My First Writers’ Conference: I Drank the Kool-Aid

Posted: February 6, 2012 in Writing
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SDSU Writers' Conference

I first heard about the San Diego State University 28th Annual Writers’ Conference from my writing teacher.  She talked it up a great deal and said it was one of the best.  Of course she was also presenting at the conference, but I went on-line and decided to see for myself what this conference was all about.  Their website held a huge amount of information and boasted extremely positive testimonials from prior year conference attendees.  Even though I was not finished with my novel, I figured this was an opportunity that was too good to pass up.  Plus, I deluded myself into thinking I could finish my novel over the next two months and have a finished manuscript by the start of the conference.

One month prior to the conference it became painfully obvious to me that I would never get my novel done in time.  Once I accepted this fact, I zeroed in on what I could still do at the conference.  I’d have to forgo the well sought after advanced reading appointments, where you submit the first ten pages of your novel to an editor or agent in advance and then at the conference they meet with you to discuss your ten pages.  I did have ten pages, but I was afraid of the remote possibility that they would love my work so much, they would want me to send them my finished novel.  I didn’t want to take the chance that I’d then have to tell them my book is not done.

Instead I opted for consultations, where you still can meet with an agent or editor and tell them about your book but you don’t submit any pages to them, unless they happen to ask.  So I came armed to the conference with fancy new business cards, multiple copies of my first 10 pages and copies of my one page synopsis of my entire novel.  That was all I did to prepare.  The conference instructions made it very clear that a consultation was not a opportunity to pitch your book.  I would soon learn that I needed to read between the lines.

The night before the conference I was anxious and barely slept.  I was relieved to run into my writing class comrades and find out they didn’t sleep either.  At least that meant we were all neurotic.  Besides these consultation appointments, there were numerous breakout sessions every hour that one could go and hear a speaker.  They ranged from tips on crafting your novel, writing techniques, how to get an agent, social media promotion, E-publishing, and self-publishing.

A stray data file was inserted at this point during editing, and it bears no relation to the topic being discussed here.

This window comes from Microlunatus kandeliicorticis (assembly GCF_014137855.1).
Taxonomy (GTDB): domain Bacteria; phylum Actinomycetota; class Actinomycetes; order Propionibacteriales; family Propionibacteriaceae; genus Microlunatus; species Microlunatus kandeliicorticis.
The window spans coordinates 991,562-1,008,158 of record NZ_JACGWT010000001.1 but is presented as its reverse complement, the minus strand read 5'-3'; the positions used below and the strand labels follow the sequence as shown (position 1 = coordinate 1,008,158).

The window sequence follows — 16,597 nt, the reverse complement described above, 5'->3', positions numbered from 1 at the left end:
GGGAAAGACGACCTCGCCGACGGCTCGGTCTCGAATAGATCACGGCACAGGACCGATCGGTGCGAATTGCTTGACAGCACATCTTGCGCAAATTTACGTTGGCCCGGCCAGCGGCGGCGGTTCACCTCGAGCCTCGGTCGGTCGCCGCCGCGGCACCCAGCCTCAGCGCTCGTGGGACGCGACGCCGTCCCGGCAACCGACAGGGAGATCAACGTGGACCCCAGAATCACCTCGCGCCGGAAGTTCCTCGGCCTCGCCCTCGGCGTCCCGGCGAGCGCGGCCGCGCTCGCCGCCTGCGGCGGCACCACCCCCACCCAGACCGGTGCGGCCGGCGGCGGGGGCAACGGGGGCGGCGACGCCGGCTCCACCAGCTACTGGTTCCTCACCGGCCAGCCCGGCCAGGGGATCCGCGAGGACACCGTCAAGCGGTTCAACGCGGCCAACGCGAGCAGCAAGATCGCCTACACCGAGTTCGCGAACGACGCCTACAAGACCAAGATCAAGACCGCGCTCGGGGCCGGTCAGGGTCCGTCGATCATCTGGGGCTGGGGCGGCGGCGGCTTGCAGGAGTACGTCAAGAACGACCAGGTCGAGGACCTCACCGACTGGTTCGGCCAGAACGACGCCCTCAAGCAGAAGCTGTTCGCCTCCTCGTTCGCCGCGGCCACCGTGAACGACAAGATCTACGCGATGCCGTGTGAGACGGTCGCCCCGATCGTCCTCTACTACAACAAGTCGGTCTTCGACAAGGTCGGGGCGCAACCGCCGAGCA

The first session I ran into was “Agent 101”.  It gave informative tips of the do’s and don’ts of getting an agent.  Many of the tips I’ve heard before, others were blatant common sense, and a few were something new.  The one thing that I did hear loud and clear, was that if you self-publish your book and don’t sell many copies, you will be blacklisted from the publishing world and never be able to secure an agent.  I didn’t realize this new information was simply a scare tactic, and I believed it to be gospel.

That is, until I walked into my next session, presented by M. Louisa Locke, titled “Self Publishing – A New Gateway to Being a Successful Author”.  In five minutes, I was mesmerized and hooked.  Everything I had just heard the hour before about traditional publishing and agents went right out the window.  Here was a woman, who has successfully published two E-books and claimed to have earned $24K in sales over the last month selling her book on Amazon.  You can bet that my ears perked up.  She tried to go the traditional route and work with an agent, but after a couple of years decided she was too old to wait around to get her book published.  She took matters into her own hands, and just two years later she is a successful author.  She was quite intelligent and that combined with her talented writing skills, surely also contributed to her success.